August 23, 2010
With the constant litany of “shiny new objects” in the social media space, it’s easy to latch on to the latest one. Those in the PR profession are particularly guilty of this.
It’s true that communicators helped establish platforms such as Twitter, which has captured wider public interest — and it’s certainly important for PR professionals to stay in touch with the latest developments. However, companies too often take a copycat approach, adopting a new platform not because it makes sense for their communication strategy but rather to seem trendy.
As Web 2.0 becomes pervasive, we’ve seen one social media fad after another. At one point, a few companies had success using the virtual world Second Life, so everyone jumped aboard. While some used the space for particularly innovative purposes, the vast majority had satisfied their goals just by being there and were shocked by the lukewarm response.
Unfortunately, the takeaway from Second Life wasn’t to question the strategy that took companies there in the first place. Everyone just moved on to Facebook, Twitter and iPhone applications instead.
The mentality was reminiscent of a famous “Saturday Night Live” skit, featuring Dana Carvey as then-president George H.W. Bush. In addressing the country’s conflict with Iraq at the time, Carvey’s Bush said, “We learned well the simple lesson of Vietnam: Stay out of Vietnam.”
Sure, there have been successful uses of these platforms, but the rush to these new spaces has ensured a large amount of bland and quickly outdated content that doesn’t resonate with target audiences.
The biggest problems are when companies don’t have a long-term plan for these platforms, or if they haven’t considered where these efforts fit into the overall communications mix.
Similarly, little thought is given to whether a substantial audience for the brand even exists in a particular space or if the audience will respond to the company’s messages.
For most brands, the tactic is the strategy. No “strategy” exists beyond putting the brand on an ever-expanding list of places where the marketing teams can claim it is. Thus, little effort is dedicated to sustaining these presences over time.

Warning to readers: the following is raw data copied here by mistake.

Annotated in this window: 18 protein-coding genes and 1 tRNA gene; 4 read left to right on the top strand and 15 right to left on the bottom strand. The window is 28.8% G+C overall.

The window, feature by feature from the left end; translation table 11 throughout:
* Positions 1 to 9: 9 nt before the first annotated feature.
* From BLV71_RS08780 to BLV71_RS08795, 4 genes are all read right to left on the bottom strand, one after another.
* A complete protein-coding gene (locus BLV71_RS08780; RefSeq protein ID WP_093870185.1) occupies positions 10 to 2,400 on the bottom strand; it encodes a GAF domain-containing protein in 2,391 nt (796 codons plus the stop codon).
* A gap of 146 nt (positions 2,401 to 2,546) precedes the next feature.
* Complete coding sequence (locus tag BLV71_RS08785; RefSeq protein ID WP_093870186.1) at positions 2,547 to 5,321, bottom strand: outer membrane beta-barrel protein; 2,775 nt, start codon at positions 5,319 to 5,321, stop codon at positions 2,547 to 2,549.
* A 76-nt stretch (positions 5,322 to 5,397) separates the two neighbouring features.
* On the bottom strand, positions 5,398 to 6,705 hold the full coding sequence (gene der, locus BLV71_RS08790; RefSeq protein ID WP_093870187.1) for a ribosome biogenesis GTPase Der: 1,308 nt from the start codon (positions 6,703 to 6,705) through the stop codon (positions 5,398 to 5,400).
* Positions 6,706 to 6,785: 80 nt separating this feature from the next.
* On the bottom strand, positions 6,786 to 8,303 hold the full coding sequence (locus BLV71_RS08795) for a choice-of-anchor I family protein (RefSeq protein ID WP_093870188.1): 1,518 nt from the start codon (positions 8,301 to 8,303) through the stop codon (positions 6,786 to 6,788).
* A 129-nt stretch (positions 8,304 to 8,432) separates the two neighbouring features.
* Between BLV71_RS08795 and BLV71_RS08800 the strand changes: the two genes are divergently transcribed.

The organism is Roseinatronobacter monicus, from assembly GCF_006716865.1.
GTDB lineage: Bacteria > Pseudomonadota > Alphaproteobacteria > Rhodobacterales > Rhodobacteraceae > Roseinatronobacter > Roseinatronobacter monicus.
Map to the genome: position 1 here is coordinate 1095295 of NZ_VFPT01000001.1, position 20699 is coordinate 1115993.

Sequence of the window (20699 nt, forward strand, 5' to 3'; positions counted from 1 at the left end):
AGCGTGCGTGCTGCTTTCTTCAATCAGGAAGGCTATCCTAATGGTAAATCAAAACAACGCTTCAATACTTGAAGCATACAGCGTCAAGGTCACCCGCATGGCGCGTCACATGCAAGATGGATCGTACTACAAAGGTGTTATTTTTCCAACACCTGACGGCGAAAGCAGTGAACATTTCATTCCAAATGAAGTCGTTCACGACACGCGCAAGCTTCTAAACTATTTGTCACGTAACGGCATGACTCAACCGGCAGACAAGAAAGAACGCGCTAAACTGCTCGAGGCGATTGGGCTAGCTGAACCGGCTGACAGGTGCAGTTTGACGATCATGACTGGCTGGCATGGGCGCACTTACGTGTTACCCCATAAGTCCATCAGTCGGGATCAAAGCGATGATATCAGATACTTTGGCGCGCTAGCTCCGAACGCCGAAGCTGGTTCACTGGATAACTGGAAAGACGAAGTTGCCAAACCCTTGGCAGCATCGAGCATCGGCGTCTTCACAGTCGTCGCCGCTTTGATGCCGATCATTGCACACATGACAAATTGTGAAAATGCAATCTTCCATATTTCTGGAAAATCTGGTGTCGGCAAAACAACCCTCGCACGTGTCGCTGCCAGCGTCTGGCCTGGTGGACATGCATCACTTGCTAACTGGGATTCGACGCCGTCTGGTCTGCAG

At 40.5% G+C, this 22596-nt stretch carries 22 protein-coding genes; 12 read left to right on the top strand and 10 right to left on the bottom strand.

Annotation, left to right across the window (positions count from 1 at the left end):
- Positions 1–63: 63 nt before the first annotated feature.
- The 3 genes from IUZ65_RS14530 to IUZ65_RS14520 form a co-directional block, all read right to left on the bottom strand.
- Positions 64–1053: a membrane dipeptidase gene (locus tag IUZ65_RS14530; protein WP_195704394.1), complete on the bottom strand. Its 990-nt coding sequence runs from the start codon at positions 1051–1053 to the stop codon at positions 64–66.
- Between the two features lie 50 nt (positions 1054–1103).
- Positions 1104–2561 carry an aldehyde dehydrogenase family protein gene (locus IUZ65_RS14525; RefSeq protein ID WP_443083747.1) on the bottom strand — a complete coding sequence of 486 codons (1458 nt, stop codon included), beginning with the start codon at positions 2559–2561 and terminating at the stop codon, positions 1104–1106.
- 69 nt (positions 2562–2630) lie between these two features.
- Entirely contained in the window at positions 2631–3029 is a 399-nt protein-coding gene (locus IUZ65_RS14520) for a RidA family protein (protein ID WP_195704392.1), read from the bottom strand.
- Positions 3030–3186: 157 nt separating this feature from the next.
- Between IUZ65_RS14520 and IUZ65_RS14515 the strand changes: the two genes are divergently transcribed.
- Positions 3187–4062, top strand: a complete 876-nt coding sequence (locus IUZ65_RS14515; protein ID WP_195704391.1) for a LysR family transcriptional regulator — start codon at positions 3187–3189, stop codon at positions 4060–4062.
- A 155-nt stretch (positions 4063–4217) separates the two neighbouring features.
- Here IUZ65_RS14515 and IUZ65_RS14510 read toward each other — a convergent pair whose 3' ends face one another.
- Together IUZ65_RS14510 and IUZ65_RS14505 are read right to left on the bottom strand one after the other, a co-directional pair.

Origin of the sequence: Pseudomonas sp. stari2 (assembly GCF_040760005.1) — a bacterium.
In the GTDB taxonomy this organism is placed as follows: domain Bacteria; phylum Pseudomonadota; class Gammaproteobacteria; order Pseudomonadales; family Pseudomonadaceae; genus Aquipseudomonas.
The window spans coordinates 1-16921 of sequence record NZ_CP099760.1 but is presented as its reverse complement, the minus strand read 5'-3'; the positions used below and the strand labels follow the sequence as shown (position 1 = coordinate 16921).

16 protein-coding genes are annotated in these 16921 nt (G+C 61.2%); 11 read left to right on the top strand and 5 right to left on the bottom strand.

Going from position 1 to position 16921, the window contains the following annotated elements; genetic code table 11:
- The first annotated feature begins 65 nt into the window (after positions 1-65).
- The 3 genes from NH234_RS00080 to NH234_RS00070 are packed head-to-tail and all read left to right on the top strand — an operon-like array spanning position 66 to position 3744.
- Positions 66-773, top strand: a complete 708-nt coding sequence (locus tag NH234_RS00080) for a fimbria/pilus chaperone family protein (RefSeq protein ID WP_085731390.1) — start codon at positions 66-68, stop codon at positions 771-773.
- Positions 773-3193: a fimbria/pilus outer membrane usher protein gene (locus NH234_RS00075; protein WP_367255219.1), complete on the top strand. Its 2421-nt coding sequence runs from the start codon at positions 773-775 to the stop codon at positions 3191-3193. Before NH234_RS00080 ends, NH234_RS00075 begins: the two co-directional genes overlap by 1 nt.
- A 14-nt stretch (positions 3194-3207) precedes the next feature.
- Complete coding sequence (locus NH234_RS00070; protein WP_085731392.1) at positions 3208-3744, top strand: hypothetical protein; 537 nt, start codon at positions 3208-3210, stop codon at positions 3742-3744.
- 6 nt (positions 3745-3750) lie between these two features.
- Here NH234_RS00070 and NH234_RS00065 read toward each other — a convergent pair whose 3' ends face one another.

In his latest book, “Chief Culture Officer,” anthropologist Grant McCracken argues that brands need to understand what is happening in our society, but focusing exclusively on “fast culture” often does more harm than good. (Editor’s note: McCracken features Ford in his book.)
McCracken says that the “trendspotter” is perhaps the enemy of a corporation truly intent on understanding larger cultural trends.
Instead, companies must understand both “fast” and “slow” trends. PR teams should aim to move the corporation toward a more meaningful dialogue with the key audiences they seek to engage, developing content and stories that audiences will ultimately want to spread.
Start by listening
At Peppercom, we follow a framework that we’ve identified as common to all sustained success stories involving social media.
Companies must start with listening as the cornerstone of all their social media efforts. In fact, many brands in the social media space today would have been better off by first developing effective listening tools for tracking what their audiences are saying, both about the brand and the areas of thought leadership the brand is looking to own.
If you’re not listening to your audience, then social media touchpoints are of limited value. The knowledge acquired by listening helps a company customize its efforts in customer service, sales, human resources and the marketing and communications branches.
Companies should engage with audiences first, participating in larger conversations regarding issues the company cares about, instead of expecting audiences to come to them. Then, when your brand creates a platform, it is one that is already embedded in the community in which you are seeking to become more deeply involved.
Long-term success in social media relies on a continual process of listening and engaging. Brands should never enter an online space unless their presence fits their communication goals, addresses the needs and wants of their audiences and can be effectively and consistently maintained. Forget being trendy and focus on being responsive.
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